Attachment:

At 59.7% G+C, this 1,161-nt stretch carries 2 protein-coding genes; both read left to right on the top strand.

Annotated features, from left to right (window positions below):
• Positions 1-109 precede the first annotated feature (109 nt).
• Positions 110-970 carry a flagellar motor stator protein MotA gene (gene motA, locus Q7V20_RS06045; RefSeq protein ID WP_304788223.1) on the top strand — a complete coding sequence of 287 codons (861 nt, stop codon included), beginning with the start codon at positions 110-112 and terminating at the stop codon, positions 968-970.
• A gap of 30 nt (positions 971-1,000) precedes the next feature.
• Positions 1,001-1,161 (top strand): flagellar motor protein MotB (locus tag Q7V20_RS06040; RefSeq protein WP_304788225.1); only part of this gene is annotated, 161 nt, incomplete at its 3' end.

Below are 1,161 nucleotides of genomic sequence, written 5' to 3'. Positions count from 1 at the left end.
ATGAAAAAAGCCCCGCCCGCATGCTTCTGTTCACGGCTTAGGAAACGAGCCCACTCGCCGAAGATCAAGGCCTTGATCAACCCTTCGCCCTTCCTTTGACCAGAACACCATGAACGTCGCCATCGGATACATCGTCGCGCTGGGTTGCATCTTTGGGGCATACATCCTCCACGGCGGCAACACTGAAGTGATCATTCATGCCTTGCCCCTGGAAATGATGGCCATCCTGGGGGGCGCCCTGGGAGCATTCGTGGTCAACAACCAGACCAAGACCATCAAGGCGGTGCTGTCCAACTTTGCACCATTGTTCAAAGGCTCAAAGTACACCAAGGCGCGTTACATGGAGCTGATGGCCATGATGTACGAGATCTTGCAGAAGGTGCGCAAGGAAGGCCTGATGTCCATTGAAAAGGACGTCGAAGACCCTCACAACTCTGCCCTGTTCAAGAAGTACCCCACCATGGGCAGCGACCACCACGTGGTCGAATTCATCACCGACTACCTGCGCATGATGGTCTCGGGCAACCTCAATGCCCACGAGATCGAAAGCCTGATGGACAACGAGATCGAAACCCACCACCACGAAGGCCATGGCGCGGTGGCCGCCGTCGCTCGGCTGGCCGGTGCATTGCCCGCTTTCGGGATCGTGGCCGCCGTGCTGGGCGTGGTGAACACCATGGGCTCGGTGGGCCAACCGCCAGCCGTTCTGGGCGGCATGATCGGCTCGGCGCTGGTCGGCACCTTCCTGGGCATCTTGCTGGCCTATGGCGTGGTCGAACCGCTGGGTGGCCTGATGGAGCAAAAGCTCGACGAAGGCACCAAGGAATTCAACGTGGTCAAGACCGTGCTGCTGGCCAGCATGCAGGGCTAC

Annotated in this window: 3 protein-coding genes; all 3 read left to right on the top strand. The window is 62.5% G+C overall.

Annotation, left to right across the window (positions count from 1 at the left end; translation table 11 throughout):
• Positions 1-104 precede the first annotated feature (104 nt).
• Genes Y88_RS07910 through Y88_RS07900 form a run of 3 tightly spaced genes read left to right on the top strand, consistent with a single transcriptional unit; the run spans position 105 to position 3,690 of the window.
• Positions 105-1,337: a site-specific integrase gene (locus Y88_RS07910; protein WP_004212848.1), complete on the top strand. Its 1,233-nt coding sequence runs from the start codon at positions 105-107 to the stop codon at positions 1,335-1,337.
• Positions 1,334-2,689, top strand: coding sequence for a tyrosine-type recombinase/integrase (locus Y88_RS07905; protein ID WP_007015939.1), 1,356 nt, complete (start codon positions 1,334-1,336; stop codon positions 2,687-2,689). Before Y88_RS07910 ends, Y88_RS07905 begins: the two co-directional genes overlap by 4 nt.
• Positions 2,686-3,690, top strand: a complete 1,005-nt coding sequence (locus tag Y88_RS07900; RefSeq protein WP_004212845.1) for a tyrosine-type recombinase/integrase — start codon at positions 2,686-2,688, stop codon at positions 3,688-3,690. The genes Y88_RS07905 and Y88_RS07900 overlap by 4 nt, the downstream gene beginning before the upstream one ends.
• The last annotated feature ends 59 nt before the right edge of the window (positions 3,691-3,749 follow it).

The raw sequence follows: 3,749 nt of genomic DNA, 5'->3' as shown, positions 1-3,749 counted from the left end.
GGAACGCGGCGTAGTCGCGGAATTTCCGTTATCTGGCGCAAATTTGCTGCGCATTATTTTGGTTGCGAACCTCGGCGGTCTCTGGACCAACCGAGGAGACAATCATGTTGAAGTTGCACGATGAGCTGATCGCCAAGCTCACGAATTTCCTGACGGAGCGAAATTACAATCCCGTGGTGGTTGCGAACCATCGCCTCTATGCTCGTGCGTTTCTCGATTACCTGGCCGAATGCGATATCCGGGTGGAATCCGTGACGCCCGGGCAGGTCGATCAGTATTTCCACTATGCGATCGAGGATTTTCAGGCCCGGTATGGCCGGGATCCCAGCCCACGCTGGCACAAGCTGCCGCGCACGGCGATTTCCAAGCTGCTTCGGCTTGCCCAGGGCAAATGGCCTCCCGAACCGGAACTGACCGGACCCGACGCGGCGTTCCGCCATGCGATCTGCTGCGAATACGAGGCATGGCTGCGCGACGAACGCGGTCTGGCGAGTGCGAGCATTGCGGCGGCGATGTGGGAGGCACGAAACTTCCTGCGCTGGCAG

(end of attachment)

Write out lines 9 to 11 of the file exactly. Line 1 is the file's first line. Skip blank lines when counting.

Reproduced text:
Annotated in this window: 3 protein-coding genes; all 3 read left to right on the top strand. The window is 62.5% G+C overall.

Annotation, left to right across the window (positions count from 1 at the left end; translation table 11 throughout):
• Positions 1-104 precede the first annotated feature (104 nt).